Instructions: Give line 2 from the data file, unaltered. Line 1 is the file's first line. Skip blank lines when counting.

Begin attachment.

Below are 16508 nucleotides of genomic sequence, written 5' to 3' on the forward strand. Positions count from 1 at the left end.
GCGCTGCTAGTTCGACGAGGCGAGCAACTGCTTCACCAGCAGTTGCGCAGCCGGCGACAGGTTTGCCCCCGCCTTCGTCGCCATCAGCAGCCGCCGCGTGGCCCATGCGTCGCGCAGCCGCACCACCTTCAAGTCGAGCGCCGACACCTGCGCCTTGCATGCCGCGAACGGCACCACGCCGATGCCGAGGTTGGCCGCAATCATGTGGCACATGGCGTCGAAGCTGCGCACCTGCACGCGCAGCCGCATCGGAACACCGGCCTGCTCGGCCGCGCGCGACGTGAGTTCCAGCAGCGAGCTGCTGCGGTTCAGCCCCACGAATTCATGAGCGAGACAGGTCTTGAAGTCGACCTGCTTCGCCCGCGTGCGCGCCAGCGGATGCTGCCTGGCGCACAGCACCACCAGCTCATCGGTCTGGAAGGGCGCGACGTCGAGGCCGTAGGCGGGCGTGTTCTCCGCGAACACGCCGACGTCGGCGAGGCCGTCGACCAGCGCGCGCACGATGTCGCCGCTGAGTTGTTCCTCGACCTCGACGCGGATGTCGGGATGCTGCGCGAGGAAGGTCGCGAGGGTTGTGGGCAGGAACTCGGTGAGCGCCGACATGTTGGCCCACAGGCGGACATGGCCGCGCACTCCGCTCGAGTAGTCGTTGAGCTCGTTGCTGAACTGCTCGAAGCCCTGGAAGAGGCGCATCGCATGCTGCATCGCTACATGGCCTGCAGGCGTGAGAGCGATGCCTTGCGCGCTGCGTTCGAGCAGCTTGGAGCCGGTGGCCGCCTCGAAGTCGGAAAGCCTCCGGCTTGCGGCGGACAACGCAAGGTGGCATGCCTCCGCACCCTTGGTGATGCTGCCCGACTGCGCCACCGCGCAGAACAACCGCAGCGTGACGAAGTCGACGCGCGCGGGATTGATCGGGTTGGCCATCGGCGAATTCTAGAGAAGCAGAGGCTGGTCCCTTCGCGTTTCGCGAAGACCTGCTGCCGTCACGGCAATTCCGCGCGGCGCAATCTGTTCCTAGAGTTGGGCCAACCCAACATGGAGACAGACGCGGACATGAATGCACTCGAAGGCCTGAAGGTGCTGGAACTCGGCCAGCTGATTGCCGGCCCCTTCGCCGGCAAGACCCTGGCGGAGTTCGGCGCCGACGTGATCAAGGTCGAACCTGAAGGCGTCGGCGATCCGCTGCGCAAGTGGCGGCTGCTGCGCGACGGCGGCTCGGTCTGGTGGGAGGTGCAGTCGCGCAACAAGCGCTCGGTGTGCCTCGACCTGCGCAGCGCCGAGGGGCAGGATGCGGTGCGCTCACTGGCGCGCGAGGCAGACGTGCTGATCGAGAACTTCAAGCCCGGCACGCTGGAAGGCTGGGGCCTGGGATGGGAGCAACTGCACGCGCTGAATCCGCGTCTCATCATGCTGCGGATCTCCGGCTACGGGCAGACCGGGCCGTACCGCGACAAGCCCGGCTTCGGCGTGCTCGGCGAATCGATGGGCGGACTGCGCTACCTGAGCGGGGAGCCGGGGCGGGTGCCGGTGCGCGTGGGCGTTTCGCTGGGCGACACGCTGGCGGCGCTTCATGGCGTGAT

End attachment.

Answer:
GCGCTGCTAGTTCGACGAGGCGAGCAACTGCTTCACCAGCAGTTGCGCAGCCGGCGACAGGTTTGCCCCCGCCTTCGTCGCCATCAGCAGCCGCCGCGTGGCCCATGCGTCGCGCAGCCGCACCACCTTCAAGTCGAGCGCCGACACCTGCGCCTTGCATGCCGCGAACGGCACCACGCCGATGCCGAGGTTGGCCGCAATCATGTGGCACATGGCGTCGAAGCTGCGCACCTGCACGCGCAGCCGCATCGGAACACCGGCCTGCTCGGCCGCGCGCGACGTGAGTTCCAGCAGCGAGCTGCTGCGGTTCAGCCCCACGAATTCATGAGCGAGACAGGTCTTGAAGTCGACCTGCTTCGCCCGCGTGCGCGCCAGCGGATGCTGCCTGGCGCACAGCACCACCAGCTCATCGGTCTGGAAGGGCGCGACGTCGAGGCCGTAGGCGGGCGTGTTCTCCGCGAACACGCCGACGTCGGCGAGGCCGTCGACCAGCGCGCGCACGATGTCGCCGCTGAGTTGTTCCTCGACCTCGACGCGGATGTCGGGATGCTGCGCGAGGAAGGTCGCGAGGGTTGTGGGCAGGAACTCGGTGAGCGCCGACATGTTGGCCCACAGGCGGACATGGCCGCGCACTCCGCTCGAGTAGTCGTTGAGCTCGTTGCTGAACTGCTCGAAGCCCTGGAAGAGGCGCATCGCATGCTGCATCGCTACATGGCCTGCAGGCGTGAGAGCGATGCCTTGCGCGCTGCGTTCGAGCAGCTTGGAGCCGGTGGCCGCCTCGAAGTCGGAAAGCCTCCGGCTTGCGGCGGACAACGCAAGGTGGCATGCCTCCGCACCCTTGGTGATGCTGCCCGACTGCGCCACCGCGCAGAACAACCGCAGCGTGACGAAGTCGACGCGCGCGGGATTGATCGGGTTGGCCATCGGCGAATTCTAGAGAAGCAGAGGCTGGTCCCTTCGCGTTTCGCGAAGACCTGCTGCCGTCACGGCAATTCCGCGCGGCGCAATCTGTTCCTAGAGTTGGGCCAACCCAACATGGAGACAGACGCGGACATGAATGCACTCGAAGGCCTGAAGGTGCTGGAACTCGGCCAGCTGATTGCCGGCCCCTTCGCCGGCAAGACCCTGGCGGAGTTCGGCGCCGACGTGATCAAGGTCGAACCTGAAGGCGTCGGCGATCCGCTGCGCAAGTGGCGGCTGCTGCGCGACGGCGGCTCGGTCTGGTGGGAGGTGCAGTCGCGCAACAAGCGCTCGGTGTGCCTCGACCTGCGCAGCGCCGAGGGGCAGGATGCGGTGCGCTCACTGGCGCGCGAGGCAGACGTGCTGATCGAGAACTTCAAGCCCGGCACGCTGGAAGGCTGGGGCCTGGGATGGGAGCAACTGCACGCGCTGAATCCGCGTCTCATCATGCTGCGGATCTCCGGCTACGGGCAGACCGGGCCGTACCGCGACAAGCCCGGCTTCGGCGTGCTCGGCGAATCGATGGGCGGACTGCGCTACCTGAGCGGGGAGCCGGGGCGGGTGCCGGTGCGCGTGGGCGTTTCGCTGGGCGACACGCTGGCGGCGCTTCATGGCGTGAT